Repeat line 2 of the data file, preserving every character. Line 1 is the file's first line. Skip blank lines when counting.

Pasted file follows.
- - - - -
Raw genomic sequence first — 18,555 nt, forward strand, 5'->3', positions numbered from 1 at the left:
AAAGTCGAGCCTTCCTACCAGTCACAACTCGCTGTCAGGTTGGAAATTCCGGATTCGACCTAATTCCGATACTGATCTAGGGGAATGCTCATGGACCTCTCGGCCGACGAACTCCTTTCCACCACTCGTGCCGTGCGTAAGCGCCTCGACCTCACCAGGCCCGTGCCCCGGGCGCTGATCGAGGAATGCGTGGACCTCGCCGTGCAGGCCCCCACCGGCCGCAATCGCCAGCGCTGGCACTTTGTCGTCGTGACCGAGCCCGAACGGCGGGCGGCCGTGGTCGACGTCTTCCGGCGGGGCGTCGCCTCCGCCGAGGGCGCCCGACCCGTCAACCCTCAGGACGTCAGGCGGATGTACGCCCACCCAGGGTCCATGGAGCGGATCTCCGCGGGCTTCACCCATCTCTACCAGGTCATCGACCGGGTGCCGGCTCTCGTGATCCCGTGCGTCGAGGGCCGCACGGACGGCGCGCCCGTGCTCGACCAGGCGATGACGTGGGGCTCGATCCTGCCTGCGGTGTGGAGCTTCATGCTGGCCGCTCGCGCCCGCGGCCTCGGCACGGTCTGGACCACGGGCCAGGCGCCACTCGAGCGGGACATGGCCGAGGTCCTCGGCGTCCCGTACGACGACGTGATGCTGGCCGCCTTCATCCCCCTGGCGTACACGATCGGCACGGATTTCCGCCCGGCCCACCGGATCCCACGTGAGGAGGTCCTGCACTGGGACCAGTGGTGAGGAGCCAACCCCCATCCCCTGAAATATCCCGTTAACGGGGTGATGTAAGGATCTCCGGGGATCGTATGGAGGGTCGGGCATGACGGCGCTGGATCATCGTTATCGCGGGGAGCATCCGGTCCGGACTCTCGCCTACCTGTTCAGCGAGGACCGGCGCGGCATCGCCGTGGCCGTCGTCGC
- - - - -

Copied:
AAAGTCGAGCCTTCCTACCAGTCACAACTCGCTGTCAGGTTGGAAATTCCGGATTCGACCTAATTCCGATACTGATCTAGGGGAATGCTCATGGACCTCTCGGCCGACGAACTCCTTTCCACCACTCGTGCCGTGCGTAAGCGCCTCGACCTCACCAGGCCCGTGCCCCGGGCGCTGATCGAGGAATGCGTGGACCTCGCCGTGCAGGCCCCCACCGGCCGCAATCGCCAGCGCTGGCACTTTGTCGTCGTGACCGAGCCCGAACGGCGGGCGGCCGTGGTCGACGTCTTCCGGCGGGGCGTCGCCTCCGCCGAGGGCGCCCGACCCGTCAACCCTCAGGACGTCAGGCGGATGTACGCCCACCCAGGGTCCATGGAGCGGATCTCCGCGGGCTTCACCCATCTCTACCAGGTCATCGACCGGGTGCCGGCTCTCGTGATCCCGTGCGTCGAGGGCCGCACGGACGGCGCGCCCGTGCTCGACCAGGCGATGACGTGGGGCTCGATCCTGCCTGCGGTGTGGAGCTTCATGCTGGCCGCTCGCGCCCGCGGCCTCGGCACGGTCTGGACCACGGGCCAGGCGCCACTCGAGCGGGACATGGCCGAGGTCCTCGGCGTCCCGTACGACGACGTGATGCTGGCCGCCTTCATCCCCCTGGCGTACACGATCGGCACGGATTTCCGCCCGGCCCACCGGATCCCACGTGAGGAGGTCCTGCACTGGGACCAGTGGTGAGGAGCCAACCCCCATCCCCTGAAATATCCCGTTAACGGGGTGATGTAAGGATCTCCGGGGATCGTATGGAGGGTCGGGCATGACGGCGCTGGATCATCGTTATCGCGGGGAGCATCCGGTCCGGACTCTCGCCTACCTGTTCAGCGAGGACCGGCGCGGCATCGCCGTGGCCGTCGTCGC